That's one reason I don't eat fried sucker, for example. I'm not up to fighting those bones. On the other hand, I'll half-cook a sucker, strip the meat off the bones, and then use it to make a chowder.

If we're talking filets, I don't want any bones, period. Nor should there be any if the fish was fileted right.
They have taken the oath of the brother in blood, in leavened bread and salt. Rudyard Kipling
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They have taken the oath of the brother in blood, in leavened bread and salt. Rudyard Kipling
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post #8 of 41
This is great.  My secret in filleting fish or just about anything that needs filleting is the fillet knife.  It should be bendy and sharp! 
post #9 of 41
Unless your name is Morimoto; in which case you use a 12 inch chef's knive.

Seriously, Nichole, I'm always surprised at the number of cooks who don't use filet knives. Not just for fileting fish---they have a myriad of uses. For instance, you can't beat them for cutting citrus supremes.

Many people prefer an electric knife for fileting. I've never been able to get the hang of them. And, the fact is, a manual filet knife is at least as fast.
They have taken the oath of the brother in blood, in leavened bread and salt. Rudyard Kipling
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They have taken the oath of the brother in blood, in leavened bread and salt. Rudyard Kipling
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post #10 of 41
I have a 20+ year old rapala brand filet knife that I use for fish mainly but it gets used to debone chicken too. The thin flexible blade works great. The primary fish I run into here are walleye, northern pike, and the various panfish and the only one with tricky bones is the northern.
post #11 of 41
 when it comes to fish like salmon, i have noticed when i lay the filet over a 2 liter Coke bottle,
the pin bones stick waaay up and are easier to find than when laying the filet flat on a cutting board.
btw: when i filet a fish, i use a deba knife and i don't cut through the rib cage.  why stress a knife's
edge by popping it through bones??
i generally follow b_d_l's instructions except after step #13 i cut the flesh off the ribs instead
of cutting through the ribs.
post #12 of 41
Good tip about the coke bottle, Crimson. Any round surface will do, even a mixing bowl.

I disagree, however, with the idea that something like salmon rib bones will stress a good knife. I've used mine that way for more years than I care to count, and have yet to hurt a blade.
They have taken the oath of the brother in blood, in leavened bread and salt. Rudyard Kipling
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They have taken the oath of the brother in blood, in leavened bread and salt. Rudyard Kipling
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post #13 of 41
Good tip on the Coke Btl to remove the bones. I have a cook that will ask me if its OK to us a Pepsi btl instead. Of course being the good training Chef that I am, I will tell him to follow the directions, its says Coke btl...........................................Billyb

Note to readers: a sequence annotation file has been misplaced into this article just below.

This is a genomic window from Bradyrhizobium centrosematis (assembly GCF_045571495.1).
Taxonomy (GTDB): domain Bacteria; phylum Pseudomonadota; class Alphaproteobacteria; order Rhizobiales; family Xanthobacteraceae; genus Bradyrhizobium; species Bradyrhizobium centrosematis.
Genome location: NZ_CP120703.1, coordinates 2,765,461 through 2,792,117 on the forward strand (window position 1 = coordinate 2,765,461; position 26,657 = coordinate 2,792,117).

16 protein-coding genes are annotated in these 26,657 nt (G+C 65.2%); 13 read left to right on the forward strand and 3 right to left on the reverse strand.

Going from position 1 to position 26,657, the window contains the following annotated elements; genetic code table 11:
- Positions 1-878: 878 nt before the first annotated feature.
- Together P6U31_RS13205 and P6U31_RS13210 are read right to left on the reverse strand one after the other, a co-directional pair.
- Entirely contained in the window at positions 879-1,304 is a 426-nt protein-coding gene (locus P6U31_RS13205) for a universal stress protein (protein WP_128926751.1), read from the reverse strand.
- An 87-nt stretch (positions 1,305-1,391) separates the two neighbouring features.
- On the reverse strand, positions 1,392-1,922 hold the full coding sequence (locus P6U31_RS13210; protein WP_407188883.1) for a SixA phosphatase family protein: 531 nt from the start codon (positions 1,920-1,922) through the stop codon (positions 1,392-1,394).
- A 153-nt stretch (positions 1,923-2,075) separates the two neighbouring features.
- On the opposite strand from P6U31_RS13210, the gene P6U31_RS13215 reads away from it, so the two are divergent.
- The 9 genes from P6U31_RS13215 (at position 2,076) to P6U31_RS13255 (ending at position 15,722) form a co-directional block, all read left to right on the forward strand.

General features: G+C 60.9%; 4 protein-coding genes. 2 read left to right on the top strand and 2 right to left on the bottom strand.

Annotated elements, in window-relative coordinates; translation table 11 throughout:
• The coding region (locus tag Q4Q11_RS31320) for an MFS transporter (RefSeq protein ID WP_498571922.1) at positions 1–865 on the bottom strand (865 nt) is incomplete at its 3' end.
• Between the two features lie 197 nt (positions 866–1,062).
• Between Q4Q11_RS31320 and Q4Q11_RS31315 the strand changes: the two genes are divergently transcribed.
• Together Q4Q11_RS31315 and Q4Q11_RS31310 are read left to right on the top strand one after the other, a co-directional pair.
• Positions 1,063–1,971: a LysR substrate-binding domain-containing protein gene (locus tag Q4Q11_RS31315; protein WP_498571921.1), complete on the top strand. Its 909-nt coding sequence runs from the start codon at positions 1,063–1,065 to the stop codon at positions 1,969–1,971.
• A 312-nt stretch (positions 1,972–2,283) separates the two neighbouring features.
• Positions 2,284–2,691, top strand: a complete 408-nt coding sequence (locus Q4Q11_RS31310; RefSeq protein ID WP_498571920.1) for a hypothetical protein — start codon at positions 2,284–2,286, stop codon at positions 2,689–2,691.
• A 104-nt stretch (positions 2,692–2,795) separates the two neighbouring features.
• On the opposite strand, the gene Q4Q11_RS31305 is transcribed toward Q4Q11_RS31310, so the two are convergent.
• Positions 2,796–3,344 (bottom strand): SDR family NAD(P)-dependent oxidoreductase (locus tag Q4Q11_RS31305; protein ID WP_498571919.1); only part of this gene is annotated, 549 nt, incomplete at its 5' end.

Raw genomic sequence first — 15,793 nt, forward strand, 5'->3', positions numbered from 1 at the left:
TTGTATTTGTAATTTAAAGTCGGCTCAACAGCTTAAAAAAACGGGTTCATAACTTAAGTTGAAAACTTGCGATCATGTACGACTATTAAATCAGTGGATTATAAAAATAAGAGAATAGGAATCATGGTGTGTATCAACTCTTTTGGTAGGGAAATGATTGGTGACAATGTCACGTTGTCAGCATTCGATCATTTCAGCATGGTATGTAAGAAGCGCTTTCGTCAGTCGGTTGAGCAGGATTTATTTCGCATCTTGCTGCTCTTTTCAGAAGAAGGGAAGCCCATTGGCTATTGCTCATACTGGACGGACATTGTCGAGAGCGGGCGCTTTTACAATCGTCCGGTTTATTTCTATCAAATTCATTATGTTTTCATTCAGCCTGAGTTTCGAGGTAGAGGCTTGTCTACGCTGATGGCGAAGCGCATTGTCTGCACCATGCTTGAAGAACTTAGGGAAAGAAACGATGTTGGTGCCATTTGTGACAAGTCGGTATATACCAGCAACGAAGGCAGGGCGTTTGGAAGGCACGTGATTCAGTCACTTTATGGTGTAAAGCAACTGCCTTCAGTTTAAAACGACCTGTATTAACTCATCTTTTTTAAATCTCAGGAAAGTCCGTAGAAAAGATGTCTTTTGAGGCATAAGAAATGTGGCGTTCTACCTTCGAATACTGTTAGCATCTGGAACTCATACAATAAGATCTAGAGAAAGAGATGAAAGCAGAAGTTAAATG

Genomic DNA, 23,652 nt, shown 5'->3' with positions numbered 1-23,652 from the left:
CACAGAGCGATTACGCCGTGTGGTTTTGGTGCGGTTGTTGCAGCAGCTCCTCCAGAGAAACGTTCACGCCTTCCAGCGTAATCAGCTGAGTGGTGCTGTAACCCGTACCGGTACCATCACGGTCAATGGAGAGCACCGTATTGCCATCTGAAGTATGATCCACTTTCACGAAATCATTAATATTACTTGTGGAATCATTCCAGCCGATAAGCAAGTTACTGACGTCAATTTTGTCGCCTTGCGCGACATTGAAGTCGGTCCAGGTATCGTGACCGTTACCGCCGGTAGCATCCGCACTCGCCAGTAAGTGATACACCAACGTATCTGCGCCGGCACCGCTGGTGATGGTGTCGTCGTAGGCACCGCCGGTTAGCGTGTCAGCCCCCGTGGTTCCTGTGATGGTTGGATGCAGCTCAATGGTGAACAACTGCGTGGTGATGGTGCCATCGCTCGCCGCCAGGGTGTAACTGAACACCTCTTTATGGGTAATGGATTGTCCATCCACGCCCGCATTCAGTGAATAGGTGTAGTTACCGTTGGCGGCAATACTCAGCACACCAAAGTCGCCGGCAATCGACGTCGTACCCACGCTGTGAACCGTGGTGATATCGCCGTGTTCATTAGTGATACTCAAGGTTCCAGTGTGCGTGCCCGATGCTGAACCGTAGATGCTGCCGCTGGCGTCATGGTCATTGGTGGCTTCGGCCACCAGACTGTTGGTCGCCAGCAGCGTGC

post #14 of 41
 Every fish is slightly different, you don't clean and fillet a Dover Sole same way as Salmon. Key is long thin extremely sharp knife. 
A snapper for example , after removing both fillets then the skin is removed by sliding knife from the tail side up towards head side  between skin and flesh starting with skin side on bottom.  In some fish there are no pin bones.
    One of hardest to do is Real  Chilian Sea Bass because bones go in all directions. I butcher about 15 or 20 different species per week in season . The smaller the fish ,the harder and the older the fish the harder.to clean and fillet.
    Trick to scaling for volume is use a curly coat stainless steel scrubber  under cold running water scales come right off. Fingers find pin bones and needle nose pliers take them out. Put on ice as soon as possible but don't let ice or water touch fillets .Either put ice in plastic bags or fish in plastic bags ,if fillets get wet they get water logged and mushy and also change color. .

Chef EdB
Over 50 years in food service business 35 as Ex Chef. Specializing in Volume upscale Catering both on and off premise .(former Exec. Chef in the largest on premise caterer in US  with 17 Million Dollars per year annual volume). 
      Well versed in all facets of Continental Cuisine...

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Chef EdB
Over 50 years in food service business 35 as Ex Chef. Specializing in Volume upscale Catering both on and off premise .(former Exec. Chef in the largest on premise caterer in US  with 17 Million Dollars per year annual volume). 
      Well versed in all facets of Continental Cuisine...

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post #15 of 41

I definitely agree with Ed that every fish is at least slightly different.  I think it helps a lot to have an assortment of filet knives to fit the species and the size fish you are working with.  With redfish and large snapper, I will usually make the first cut behind the head through to the backbone to the fish throat with a filet knife with a serrated blade.  These fish have thick scales and will dull a regualar filet knife pretty quickly.  From there I will use a standard filet knife of a length that is proportional to the size of the fish. After the first cut you can work under the skin of the fish and get a smooth cut.  My longest blade is probably 14 inches, and my shortest around 8 inches.  On large snapper I generally use three knives, and I always start with very sharp knives.  Speckled trout are pretty easy, and one good standard filet knife will knock them out.